As mentioned, if a downstream optical amplifier, e.g., amplifier 150-3, responds independently to a change in the power level of an incoming optical signal, then it may tilt its output signal in the wrong direction, or exaggerate the tilt. Also, the optical transmission system may not stabilize with respect to a change in the input signal, or a change in some other system parameter, if each optical amplifier in the transmission path is allowed to proceed independently.
We deal with this problem by arranging each such optical amplifier so that it does not operate independently of the upstream amplifier(s), but begins to adjust its pump power and the tilt of its output signal using small steps until the next upstream amplifier notifies it within a predetermined period of time that the upstream adjustments have been completed. At that point, the downstream amplifier uses larger steps to speed up the adjustments. Also, if an upstream amplifier, e.g., amplifier 150-1, detects a change in the power level of the incoming signal or some other stimuli, then it sends a Tilt Start Message (TSM) to the next downstream amplifier 150-2 via the signaling channel, and initiates such adjustments using large steps if it is the head-end amplifier. Such adjustments are made in the manner disclosed in the aforementioned copending patent application.
Briefly, the optical amplifier supplies a portion of the optical signal that it outputs to the respective path segment 130 i to an optical spectrum analyzer (monitor), preferably the optical spectrum analyzer known by the Comcode 300899540 available from Lucent Technologies Inc. The optical analyzer/monitor (not shown in the FIG.) analyzes the spectrum of the optical signal that it receives and determines the wavelengths and power levels of the component optical signals forming the received signal. The optical monitor then supplies the results of its determination to a controller within the amplifier. The controller dynamically increases or decreases the level of attenuation that is applied to an optical signal that is supplied to an erbium-doped fiber. The controller continues to adjust the attenuator until the desired pre-emphasis of the outputted optical signal is achieved. The controller also adjusts, in a conventional manner, the level of the optical pump power that is applied to the incoming optical signal.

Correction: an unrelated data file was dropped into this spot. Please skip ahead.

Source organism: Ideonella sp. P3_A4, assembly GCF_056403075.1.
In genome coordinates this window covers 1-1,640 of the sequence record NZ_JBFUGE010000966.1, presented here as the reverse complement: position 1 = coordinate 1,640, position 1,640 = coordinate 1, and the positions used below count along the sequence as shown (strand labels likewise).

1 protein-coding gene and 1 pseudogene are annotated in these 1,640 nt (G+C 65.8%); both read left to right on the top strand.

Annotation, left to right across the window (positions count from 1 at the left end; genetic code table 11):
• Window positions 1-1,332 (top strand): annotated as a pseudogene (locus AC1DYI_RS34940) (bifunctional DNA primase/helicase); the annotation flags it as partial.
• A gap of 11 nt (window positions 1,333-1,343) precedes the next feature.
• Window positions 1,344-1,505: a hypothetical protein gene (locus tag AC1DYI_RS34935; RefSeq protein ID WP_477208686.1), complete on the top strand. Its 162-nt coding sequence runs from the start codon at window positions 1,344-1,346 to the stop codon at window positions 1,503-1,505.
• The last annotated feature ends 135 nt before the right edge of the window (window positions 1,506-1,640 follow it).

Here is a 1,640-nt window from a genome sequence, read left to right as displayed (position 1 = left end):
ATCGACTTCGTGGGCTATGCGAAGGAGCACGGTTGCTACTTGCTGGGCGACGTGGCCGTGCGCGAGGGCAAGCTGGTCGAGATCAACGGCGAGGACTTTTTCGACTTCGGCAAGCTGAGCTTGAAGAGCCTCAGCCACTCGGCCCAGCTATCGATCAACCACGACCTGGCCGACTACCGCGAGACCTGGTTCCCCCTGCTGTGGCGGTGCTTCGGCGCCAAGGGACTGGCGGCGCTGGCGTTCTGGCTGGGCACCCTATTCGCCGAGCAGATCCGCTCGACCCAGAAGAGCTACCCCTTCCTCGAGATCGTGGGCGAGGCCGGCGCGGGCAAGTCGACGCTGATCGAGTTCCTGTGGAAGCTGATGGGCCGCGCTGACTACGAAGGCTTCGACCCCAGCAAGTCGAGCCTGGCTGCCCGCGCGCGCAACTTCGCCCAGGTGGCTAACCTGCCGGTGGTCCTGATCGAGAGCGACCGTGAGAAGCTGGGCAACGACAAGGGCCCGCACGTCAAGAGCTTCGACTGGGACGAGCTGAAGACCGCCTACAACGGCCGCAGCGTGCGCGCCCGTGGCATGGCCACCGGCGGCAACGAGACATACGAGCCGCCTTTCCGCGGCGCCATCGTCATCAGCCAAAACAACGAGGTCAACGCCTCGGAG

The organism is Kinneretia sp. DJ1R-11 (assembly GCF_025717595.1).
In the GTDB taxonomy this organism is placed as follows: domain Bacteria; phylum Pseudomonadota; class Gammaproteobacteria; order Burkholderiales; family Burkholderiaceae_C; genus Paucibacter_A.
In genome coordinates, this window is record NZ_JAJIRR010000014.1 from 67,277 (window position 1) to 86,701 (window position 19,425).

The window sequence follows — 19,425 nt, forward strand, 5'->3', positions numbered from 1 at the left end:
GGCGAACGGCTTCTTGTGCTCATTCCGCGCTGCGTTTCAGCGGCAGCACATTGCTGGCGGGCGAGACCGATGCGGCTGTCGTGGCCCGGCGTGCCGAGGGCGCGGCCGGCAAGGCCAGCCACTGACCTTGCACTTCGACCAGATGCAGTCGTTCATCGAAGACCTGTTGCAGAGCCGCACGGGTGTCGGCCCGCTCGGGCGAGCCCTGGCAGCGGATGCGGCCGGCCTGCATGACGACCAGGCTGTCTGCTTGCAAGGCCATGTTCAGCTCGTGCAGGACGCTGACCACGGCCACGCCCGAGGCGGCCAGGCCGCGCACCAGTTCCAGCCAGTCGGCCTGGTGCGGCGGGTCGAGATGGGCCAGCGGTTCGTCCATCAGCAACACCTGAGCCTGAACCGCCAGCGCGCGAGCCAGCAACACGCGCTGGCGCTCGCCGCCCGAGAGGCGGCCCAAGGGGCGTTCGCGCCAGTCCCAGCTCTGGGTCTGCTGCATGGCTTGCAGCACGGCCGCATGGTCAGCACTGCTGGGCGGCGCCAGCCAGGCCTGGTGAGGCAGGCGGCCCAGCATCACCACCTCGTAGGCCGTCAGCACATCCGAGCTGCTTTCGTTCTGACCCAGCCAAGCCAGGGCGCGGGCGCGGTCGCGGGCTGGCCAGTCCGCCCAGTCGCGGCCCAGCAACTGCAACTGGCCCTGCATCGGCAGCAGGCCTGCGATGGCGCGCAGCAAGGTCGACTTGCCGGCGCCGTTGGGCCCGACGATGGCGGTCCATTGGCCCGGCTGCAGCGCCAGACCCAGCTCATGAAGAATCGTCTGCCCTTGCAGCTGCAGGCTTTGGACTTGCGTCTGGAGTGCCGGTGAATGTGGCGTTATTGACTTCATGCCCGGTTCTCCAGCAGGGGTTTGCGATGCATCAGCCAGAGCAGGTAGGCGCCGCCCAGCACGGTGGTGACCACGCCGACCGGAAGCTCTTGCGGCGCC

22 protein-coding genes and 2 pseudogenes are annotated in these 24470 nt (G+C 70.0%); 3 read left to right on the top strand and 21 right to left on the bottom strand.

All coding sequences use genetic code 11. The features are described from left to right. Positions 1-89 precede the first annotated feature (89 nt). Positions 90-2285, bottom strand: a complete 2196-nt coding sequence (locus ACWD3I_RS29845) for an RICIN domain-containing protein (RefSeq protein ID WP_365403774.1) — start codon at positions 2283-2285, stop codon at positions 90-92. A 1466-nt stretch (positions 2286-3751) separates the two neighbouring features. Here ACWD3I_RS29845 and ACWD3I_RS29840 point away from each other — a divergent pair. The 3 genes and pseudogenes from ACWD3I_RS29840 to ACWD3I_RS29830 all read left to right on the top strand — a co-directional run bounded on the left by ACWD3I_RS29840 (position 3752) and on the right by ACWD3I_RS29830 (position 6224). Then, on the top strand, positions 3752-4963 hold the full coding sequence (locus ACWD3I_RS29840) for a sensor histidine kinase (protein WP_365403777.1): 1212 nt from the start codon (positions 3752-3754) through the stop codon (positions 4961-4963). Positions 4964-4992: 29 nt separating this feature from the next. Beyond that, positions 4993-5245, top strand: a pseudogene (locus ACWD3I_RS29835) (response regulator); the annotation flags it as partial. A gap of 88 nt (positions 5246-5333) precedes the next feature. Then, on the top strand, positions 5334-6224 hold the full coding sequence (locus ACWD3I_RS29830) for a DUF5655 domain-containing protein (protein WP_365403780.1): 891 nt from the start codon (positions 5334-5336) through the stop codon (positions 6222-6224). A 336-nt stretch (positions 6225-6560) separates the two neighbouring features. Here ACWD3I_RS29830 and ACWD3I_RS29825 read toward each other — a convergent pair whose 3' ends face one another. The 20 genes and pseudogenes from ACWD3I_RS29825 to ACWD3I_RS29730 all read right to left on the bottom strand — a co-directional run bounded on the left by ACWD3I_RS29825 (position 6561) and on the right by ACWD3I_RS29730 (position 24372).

(Note that the above-mentioned change may also be caused by a change in the number of channels carried by the incoming signal, a change in the transmission path loss, a degradation in an optical amplifier in the transmission path, etc.)